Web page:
British Columbia

Be prepared for a different kind of camping experience this summer, say resort communities

Small communities are striking a balance between protecting themselves and putting on a warm welcome for tourists.

Tourists and campers should come prepared with groceries, sanitation supplies

Some leaders are asking people bring in all their groceries and supplies so as to not overwhelm their town's grocery stores. (Tyler Hulett/Shutterstock)

If Monday morning was any indication — when 50,000 people crashed the B.C. Parks camping reservation website — then British Columbians are more than eager to get out into their own backyards and play tourist. 

But some of those resort towns and communities say the experience won't be the same as years past. 

Ange Qualizza, the mayor of Fernie, a small town nestled in the Rockies, says small tourist operators, hotels and cafes are busy preparing to meet physical distancing requirements.

"Until Dr. [Bonnie] Henry says otherwise, your tourism experience is going to look a little different," Qualizza said. "Just appreciate the challenges these local restaurants have. It's probably not going to feel the same as it did the last time you were in Fernie. But we're going to be working really hard so you feel safe when you arrive."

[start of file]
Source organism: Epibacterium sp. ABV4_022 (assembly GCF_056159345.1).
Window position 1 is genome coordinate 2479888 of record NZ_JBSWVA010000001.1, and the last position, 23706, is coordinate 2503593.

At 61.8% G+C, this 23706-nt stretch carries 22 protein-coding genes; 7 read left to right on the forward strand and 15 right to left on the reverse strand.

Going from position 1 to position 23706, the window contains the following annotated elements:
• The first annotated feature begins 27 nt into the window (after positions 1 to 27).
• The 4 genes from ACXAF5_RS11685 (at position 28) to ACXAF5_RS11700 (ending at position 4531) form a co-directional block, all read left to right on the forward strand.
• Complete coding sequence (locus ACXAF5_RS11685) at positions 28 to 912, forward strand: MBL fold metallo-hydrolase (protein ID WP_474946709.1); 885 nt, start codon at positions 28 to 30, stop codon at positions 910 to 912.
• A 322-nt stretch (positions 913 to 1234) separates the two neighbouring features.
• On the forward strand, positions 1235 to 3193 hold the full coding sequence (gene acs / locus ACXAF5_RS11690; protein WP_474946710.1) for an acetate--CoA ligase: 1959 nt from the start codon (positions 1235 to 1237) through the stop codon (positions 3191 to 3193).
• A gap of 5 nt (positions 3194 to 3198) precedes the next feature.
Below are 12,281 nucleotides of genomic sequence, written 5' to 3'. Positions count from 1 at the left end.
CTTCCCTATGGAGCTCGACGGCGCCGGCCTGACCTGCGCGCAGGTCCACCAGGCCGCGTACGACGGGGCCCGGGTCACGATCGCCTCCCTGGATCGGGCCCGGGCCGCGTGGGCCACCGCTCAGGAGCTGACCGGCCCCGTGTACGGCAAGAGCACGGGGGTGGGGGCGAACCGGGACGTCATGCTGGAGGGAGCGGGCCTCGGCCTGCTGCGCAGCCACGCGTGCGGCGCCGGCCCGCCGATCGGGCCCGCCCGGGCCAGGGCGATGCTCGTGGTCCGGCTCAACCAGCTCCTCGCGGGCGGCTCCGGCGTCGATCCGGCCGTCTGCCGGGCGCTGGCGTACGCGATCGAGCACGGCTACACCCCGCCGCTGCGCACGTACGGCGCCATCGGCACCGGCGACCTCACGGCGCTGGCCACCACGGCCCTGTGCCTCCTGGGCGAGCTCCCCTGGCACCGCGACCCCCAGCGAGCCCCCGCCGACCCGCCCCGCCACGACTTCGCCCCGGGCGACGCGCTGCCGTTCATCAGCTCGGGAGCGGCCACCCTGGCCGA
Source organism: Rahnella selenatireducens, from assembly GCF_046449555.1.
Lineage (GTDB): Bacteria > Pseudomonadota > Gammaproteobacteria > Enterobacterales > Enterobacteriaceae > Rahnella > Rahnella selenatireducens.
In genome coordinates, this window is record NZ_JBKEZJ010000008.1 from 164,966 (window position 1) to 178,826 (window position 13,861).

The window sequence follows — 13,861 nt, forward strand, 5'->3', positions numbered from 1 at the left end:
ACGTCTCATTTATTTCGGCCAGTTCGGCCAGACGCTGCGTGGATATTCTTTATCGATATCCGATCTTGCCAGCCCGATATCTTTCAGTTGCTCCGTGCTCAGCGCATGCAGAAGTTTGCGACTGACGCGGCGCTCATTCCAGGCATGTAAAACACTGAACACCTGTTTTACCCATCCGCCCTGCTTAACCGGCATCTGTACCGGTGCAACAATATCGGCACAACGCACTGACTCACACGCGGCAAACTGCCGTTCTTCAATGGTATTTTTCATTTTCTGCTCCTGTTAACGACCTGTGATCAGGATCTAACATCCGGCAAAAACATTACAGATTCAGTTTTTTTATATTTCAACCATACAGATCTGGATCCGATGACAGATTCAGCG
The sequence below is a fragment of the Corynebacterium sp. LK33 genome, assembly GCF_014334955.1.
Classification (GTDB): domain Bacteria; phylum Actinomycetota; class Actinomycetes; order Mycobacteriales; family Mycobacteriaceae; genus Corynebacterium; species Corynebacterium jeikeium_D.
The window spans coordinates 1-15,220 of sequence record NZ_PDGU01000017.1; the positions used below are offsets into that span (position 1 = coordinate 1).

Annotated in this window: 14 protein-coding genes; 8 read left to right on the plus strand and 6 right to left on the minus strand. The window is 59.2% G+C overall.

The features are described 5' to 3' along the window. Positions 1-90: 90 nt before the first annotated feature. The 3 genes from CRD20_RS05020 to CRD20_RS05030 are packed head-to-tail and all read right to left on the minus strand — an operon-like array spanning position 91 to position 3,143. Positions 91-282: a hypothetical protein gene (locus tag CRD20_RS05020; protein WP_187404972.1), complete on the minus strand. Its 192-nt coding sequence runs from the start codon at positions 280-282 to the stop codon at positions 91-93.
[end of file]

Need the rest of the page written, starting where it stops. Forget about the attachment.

Joss Penny, the executive director of the British Columbia Lodging and Campgrounds Association, says there will be changes at campgrounds, too. 

"Playgrounds will be closed. There'll be some areas that common use that you won't normally go to — interpretive centres might be closed and you would find that there won't be any group activities," Penny said. 

Campers will be encouraged to stick to their own group of people and practice physical distancing. They'll also be asked to be prepared with supplies. 

"[We're encouraging] people who camp come with their own personal equipment they have their own wipes they have their own sanitizer and their own hand washing equipment and masks as appropriate," he added.

Mayco Noel, the mayor of Ucluelet, said he hopes people come prepared before visiting his remote Vancouver Island community.

"Our little grocery store — we have one. We let 25 people in there at a time. Take that into account that you're coming to someone's backyard, and you come well prepared," Noel said.

Nevertheless, he said he was willing to welcome in tourists whenever the provincial health officer deems appropriate.

"We're going to follow all their social distancing and rules, and we will welcome them.​​​​​"

If you have a COVID-19-related story we should pursue that affects British Columbians, please email us at impact@cbc.ca.

With files from On The Coast, Daybreak South

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